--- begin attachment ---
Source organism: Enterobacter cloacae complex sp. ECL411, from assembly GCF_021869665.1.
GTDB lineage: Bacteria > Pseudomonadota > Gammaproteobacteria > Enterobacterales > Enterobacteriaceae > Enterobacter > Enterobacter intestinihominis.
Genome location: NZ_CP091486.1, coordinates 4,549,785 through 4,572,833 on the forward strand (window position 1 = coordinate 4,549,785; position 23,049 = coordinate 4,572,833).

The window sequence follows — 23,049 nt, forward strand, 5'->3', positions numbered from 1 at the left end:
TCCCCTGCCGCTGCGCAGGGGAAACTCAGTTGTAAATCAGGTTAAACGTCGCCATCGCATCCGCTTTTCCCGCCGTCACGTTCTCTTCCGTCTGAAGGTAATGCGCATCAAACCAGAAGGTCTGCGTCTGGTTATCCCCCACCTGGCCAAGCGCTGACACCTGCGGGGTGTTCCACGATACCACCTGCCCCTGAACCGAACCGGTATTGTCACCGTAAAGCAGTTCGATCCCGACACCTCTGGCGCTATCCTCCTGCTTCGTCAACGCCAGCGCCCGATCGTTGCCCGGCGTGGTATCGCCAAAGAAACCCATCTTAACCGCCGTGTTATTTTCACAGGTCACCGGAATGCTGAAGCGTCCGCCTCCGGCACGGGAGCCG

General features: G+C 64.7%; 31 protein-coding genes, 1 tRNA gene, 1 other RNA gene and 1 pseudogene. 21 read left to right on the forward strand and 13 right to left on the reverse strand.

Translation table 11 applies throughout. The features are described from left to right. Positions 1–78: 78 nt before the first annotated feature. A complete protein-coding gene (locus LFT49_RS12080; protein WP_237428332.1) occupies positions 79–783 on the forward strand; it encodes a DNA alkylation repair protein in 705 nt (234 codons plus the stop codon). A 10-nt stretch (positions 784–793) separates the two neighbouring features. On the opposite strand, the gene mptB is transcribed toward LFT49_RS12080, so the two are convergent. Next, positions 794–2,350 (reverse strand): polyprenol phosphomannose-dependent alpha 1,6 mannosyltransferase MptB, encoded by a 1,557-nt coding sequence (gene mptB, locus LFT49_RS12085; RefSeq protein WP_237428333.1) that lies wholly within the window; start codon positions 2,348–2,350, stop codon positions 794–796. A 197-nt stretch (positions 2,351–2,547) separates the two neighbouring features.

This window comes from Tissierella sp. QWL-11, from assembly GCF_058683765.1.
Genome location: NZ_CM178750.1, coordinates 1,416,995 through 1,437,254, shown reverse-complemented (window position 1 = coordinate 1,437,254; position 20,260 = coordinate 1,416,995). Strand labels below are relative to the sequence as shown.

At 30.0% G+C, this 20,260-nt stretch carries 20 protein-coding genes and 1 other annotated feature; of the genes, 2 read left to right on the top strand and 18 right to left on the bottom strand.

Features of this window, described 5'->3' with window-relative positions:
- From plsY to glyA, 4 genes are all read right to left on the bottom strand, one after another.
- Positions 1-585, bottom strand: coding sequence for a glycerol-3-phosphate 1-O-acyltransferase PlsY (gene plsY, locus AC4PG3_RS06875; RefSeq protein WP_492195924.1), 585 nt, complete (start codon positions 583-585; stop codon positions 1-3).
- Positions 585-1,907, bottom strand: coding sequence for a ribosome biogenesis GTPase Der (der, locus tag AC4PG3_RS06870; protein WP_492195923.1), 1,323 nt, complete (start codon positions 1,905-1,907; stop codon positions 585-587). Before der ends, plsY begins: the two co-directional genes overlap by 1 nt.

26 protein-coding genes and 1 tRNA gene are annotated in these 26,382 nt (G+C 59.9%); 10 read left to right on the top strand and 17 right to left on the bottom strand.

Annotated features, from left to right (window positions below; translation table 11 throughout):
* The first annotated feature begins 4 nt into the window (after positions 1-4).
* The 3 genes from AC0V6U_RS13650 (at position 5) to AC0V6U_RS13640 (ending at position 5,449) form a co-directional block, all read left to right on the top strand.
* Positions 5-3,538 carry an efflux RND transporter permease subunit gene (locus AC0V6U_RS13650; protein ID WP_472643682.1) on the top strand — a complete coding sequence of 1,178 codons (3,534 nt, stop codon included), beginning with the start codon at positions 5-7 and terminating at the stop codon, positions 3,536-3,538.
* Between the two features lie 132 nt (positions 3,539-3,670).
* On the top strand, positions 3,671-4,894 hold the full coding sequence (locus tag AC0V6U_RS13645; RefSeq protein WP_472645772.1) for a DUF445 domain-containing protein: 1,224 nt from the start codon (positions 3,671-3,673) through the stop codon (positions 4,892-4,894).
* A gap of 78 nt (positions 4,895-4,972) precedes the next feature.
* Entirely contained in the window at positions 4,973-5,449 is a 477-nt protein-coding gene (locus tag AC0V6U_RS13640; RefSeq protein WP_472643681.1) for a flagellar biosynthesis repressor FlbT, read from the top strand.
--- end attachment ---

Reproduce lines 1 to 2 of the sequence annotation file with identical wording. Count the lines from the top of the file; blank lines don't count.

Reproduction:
Source organism: Enterobacter cloacae complex sp. ECL411, from assembly GCF_021869665.1.
GTDB lineage: Bacteria > Pseudomonadota > Gammaproteobacteria > Enterobacterales > Enterobacteriaceae > Enterobacter > Enterobacter intestinihominis.